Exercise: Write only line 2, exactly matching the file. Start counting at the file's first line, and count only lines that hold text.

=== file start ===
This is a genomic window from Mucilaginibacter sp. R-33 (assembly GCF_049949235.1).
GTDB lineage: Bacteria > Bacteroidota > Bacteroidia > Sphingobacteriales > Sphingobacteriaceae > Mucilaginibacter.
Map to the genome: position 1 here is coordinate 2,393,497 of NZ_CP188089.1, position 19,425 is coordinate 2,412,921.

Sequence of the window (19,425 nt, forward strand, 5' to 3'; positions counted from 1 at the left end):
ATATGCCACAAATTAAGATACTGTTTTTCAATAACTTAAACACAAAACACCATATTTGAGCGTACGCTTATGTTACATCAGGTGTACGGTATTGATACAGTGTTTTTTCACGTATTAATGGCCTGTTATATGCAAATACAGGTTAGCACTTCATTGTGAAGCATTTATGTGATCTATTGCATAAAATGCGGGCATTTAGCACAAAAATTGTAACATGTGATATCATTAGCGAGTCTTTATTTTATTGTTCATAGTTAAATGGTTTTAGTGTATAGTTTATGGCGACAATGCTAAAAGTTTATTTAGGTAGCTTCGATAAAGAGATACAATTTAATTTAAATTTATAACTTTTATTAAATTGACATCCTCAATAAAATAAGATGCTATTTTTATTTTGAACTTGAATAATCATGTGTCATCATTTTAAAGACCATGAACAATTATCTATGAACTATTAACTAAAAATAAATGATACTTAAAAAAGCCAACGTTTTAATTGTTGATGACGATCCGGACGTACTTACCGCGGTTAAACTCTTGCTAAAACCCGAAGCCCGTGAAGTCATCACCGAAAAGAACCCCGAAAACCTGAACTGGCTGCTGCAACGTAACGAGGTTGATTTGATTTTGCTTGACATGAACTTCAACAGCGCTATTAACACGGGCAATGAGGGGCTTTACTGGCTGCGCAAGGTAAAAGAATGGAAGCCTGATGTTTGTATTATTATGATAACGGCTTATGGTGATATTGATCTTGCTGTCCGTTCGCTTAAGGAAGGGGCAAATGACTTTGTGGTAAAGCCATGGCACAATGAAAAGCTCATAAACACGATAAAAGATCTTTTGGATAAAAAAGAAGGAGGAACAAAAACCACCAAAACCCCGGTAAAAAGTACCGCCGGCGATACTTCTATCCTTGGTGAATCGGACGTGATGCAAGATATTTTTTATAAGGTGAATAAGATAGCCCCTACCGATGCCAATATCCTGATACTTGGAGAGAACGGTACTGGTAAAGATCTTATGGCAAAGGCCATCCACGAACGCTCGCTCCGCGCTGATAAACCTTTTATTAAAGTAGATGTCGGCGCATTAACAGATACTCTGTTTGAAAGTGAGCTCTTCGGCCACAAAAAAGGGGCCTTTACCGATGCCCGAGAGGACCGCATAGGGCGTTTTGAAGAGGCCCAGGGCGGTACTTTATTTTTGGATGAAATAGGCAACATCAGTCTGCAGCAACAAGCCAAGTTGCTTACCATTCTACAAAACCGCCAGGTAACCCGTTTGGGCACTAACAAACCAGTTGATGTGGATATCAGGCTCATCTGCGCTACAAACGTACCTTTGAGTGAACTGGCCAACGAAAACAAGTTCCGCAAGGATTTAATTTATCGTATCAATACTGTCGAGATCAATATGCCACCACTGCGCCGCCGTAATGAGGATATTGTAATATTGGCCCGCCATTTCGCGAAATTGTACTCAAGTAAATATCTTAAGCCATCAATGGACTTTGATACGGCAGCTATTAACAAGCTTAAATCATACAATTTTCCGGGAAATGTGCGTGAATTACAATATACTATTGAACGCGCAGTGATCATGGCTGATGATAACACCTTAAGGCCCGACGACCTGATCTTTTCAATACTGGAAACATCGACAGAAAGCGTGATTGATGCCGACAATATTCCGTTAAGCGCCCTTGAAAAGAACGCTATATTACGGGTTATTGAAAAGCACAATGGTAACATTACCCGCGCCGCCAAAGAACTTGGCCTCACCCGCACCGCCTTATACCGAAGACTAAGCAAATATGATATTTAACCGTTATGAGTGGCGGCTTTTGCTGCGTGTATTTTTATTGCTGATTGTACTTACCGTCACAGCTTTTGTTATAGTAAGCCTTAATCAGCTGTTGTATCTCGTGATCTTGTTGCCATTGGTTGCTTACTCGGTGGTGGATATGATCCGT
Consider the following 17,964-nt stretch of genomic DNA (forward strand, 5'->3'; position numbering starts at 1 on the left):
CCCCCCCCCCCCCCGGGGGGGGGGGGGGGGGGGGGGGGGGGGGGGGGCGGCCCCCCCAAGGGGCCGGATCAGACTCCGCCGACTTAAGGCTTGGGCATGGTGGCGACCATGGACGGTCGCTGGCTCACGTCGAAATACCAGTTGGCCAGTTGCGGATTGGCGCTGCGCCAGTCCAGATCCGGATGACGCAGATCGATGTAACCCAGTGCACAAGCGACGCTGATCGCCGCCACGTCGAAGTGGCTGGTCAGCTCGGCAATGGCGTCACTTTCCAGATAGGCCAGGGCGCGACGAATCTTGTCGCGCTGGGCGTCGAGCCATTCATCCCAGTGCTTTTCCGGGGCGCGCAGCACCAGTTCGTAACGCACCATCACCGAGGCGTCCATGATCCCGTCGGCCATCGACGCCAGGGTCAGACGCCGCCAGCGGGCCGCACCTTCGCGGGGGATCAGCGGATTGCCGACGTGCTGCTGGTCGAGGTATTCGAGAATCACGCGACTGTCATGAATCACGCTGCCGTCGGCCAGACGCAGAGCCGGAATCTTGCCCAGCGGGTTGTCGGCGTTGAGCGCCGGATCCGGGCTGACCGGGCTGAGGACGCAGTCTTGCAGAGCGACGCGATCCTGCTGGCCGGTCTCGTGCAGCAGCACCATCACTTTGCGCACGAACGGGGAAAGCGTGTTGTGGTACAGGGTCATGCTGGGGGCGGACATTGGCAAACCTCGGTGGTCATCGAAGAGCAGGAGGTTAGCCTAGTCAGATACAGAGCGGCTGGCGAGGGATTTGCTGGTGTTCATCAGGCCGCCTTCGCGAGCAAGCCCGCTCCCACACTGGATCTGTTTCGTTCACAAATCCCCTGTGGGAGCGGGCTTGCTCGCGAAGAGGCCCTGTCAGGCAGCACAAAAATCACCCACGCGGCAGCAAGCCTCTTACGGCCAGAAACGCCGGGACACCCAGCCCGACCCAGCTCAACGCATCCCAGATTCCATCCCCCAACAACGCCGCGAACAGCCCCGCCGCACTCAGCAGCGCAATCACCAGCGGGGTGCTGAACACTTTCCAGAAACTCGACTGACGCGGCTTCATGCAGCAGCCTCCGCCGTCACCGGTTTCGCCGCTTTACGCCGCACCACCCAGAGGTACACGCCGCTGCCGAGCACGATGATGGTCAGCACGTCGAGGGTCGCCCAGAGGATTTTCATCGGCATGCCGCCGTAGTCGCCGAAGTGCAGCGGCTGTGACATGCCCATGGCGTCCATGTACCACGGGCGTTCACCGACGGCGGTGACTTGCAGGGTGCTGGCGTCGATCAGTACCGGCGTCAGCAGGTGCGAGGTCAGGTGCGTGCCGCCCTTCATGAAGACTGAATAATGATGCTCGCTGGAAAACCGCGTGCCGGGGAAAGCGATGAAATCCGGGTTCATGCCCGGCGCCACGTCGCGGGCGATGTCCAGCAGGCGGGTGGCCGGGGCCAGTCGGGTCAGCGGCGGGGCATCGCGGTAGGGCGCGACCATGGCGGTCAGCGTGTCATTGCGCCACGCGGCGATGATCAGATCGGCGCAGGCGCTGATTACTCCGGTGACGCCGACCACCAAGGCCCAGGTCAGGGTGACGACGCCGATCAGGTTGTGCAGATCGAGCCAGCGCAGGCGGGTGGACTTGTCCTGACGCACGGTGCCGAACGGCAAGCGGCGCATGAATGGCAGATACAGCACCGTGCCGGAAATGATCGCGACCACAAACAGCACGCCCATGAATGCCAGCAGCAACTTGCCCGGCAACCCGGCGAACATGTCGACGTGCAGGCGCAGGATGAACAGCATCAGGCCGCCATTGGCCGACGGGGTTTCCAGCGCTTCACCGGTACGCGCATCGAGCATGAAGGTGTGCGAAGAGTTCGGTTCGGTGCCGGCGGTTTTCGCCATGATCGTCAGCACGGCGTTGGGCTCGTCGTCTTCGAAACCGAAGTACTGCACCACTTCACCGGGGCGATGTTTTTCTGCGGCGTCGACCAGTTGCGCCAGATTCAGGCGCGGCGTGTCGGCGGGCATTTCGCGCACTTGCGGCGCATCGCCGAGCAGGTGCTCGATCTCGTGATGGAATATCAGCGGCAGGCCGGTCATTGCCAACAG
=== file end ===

GTDB lineage: Bacteria > Bacteroidota > Bacteroidia > Sphingobacteriales > Sphingobacteriaceae > Mucilaginibacter.